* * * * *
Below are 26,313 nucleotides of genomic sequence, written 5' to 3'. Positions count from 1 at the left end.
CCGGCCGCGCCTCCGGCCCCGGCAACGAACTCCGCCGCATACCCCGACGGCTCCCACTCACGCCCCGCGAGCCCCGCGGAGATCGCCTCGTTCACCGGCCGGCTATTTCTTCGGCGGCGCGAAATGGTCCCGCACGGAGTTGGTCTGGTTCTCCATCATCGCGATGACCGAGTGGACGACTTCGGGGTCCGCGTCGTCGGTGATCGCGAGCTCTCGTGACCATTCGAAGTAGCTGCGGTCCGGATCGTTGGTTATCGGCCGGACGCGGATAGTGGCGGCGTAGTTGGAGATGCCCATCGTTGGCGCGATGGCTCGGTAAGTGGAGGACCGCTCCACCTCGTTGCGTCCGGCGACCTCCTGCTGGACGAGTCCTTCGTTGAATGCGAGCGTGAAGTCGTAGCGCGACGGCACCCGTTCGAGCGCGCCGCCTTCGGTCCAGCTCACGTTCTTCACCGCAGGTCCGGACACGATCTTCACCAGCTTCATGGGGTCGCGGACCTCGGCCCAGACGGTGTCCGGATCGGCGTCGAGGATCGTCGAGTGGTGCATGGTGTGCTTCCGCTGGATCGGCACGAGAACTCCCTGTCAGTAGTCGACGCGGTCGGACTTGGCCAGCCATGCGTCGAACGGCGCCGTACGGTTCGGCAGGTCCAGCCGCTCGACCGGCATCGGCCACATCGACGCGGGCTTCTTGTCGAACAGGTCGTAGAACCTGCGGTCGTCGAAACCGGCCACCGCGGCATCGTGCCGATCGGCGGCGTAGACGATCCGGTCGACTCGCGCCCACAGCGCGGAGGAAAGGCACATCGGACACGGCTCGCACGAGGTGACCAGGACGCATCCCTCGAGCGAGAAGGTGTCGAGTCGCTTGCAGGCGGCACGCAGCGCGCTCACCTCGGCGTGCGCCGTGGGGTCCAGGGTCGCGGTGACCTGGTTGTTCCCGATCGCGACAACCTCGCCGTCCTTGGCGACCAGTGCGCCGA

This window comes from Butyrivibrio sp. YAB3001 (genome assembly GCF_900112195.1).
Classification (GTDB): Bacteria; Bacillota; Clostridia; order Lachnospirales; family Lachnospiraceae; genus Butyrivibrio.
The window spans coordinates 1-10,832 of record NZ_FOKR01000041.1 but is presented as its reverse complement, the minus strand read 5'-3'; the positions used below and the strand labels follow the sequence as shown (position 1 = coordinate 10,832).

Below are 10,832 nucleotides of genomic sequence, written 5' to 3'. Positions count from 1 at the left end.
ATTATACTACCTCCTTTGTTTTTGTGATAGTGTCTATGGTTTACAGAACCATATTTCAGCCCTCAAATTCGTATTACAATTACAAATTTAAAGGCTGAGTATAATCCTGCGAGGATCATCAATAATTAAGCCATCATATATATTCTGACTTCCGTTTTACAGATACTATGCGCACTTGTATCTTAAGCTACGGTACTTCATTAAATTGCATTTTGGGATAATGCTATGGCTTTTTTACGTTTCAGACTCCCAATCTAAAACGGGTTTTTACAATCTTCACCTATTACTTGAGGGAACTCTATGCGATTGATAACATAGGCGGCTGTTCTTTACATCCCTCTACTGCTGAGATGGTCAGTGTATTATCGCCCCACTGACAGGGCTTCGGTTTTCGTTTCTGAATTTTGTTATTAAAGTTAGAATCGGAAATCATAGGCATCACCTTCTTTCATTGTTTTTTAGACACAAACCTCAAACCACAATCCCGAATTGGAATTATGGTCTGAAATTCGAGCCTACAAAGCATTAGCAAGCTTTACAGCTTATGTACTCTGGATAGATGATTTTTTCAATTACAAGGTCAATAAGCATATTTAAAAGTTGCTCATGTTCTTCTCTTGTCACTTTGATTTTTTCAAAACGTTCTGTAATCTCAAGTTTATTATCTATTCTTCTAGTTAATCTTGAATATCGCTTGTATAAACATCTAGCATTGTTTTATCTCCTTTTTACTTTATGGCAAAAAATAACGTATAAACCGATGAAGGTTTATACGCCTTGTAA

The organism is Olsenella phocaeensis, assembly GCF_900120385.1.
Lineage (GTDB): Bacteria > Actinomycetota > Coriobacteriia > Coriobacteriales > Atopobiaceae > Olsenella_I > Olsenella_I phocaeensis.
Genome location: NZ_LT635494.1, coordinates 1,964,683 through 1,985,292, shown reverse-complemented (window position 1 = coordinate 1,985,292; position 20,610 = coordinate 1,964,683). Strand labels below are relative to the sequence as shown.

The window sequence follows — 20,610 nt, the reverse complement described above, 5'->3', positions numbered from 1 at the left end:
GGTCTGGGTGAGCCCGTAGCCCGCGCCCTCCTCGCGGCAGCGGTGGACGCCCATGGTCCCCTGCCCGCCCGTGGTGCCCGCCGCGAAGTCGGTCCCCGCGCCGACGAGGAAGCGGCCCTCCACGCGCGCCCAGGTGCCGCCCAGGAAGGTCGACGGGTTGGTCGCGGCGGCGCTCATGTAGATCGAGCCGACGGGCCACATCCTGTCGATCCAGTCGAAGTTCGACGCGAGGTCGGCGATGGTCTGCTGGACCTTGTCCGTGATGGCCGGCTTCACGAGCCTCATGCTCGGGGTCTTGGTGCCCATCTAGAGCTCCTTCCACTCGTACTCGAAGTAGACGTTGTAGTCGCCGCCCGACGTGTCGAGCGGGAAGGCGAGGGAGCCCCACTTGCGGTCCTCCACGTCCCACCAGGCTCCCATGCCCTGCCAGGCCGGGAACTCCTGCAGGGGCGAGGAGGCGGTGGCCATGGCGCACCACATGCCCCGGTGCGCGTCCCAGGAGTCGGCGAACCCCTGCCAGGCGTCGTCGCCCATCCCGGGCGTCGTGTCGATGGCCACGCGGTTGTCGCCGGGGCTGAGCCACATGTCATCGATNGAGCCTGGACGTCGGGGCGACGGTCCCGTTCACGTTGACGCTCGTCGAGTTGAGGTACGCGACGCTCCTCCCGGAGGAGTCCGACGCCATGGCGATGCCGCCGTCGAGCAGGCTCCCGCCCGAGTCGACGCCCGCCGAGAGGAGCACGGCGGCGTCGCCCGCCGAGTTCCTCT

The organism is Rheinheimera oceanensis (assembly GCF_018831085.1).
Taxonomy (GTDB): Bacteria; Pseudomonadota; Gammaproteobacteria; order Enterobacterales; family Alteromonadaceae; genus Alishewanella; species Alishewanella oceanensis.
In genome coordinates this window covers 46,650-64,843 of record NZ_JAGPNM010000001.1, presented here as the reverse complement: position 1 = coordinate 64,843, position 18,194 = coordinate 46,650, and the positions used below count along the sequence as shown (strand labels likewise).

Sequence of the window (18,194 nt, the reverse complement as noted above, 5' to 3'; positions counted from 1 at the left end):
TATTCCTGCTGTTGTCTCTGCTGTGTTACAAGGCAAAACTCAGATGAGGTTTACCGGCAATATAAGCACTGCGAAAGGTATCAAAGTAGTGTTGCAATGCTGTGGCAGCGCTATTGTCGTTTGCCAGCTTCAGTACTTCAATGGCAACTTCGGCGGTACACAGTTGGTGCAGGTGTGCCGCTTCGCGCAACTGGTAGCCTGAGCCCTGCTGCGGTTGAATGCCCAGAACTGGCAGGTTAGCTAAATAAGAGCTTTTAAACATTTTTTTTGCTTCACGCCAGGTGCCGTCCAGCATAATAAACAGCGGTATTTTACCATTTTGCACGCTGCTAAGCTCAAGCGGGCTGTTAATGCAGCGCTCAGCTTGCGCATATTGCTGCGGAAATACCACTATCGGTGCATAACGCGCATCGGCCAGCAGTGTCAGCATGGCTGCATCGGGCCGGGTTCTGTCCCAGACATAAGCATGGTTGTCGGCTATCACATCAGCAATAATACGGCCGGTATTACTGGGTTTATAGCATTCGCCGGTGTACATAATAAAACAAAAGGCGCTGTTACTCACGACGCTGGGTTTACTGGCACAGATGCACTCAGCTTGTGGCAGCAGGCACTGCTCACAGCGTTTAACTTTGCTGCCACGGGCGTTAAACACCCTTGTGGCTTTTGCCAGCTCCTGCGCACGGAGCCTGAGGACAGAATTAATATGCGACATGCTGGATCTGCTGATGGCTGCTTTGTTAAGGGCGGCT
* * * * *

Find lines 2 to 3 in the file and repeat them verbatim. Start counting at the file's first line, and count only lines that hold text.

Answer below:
CCGGCCGCGCCTCCGGCCCCGGCAACGAACTCCGCCGCATACCCCGACGGCTCCCACTCACGCCCCGCGAGCCCCGCGGAGATCGCCTCGTTCACCGGCCGGCTATTTCTTCGGCGGCGCGAAATGGTCCCGCACGGAGTTGGTCTGGTTCTCCATCATCGCGATGACCGAGTGGACGACTTCGGGGTCCGCGTCGTCGGTGATCGCGAGCTCTCGTGACCATTCGAAGTAGCTGCGGTCCGGATCGTTGGTTATCGGCCGGACGCGGATAGTGGCGGCGTAGTTGGAGATGCCCATCGTTGGCGCGATGGCTCGGTAAGTGGAGGACCGCTCCACCTCGTTGCGTCCGGCGACCTCCTGCTGGACGAGTCCTTCGTTGAATGCGAGCGTGAAGTCGTAGCGCGACGGCACCCGTTCGAGCGCGCCGCCTTCGGTCCAGCTCACGTTCTTCACCGCAGGTCCGGACACGATCTTCACCAGCTTCATGGGGTCGCGGACCTCGGCCCAGACGGTGTCCGGATCGGCGTCGAGGATCGTCGAGTGGTGCATGGTGTGCTTCCGCTGGATCGGCACGAGAACTCCCTGTCAGTAGTCGACGCGGTCGGACTTGGCCAGCCATGCGTCGAACGGCGCCGTACGGTTCGGCAGGTCCAGCCGCTCGACCGGCATCGGCCACATCGACGCGGGCTTCTTGTCGAACAGGTCGTAGAACCTGCGGTCGTCGAAACCGGCCACCGCGGCATCGTGCCGATCGGCGGCGTAGACGATCCGGTCGACTCGCGCCCACAGCGCGGAGGAAAGGCACATCGGACACGGCTCGCACGAGGTGACCAGGACGCATCCCTCGAGCGAGAAGGTGTCGAGTCGCTTGCAGGCGGCACGCAGCGCGCTCACCTCGGCGTGCGCCGTGGGGTCCAGGGTCGCGGTGACCTGGTTGTTCCCGATCGCGACAACCTCGCCGTCCTTGGCGACCAGTGCGCCGA

This window comes from Butyrivibrio sp. YAB3001 (genome assembly GCF_900112195.1).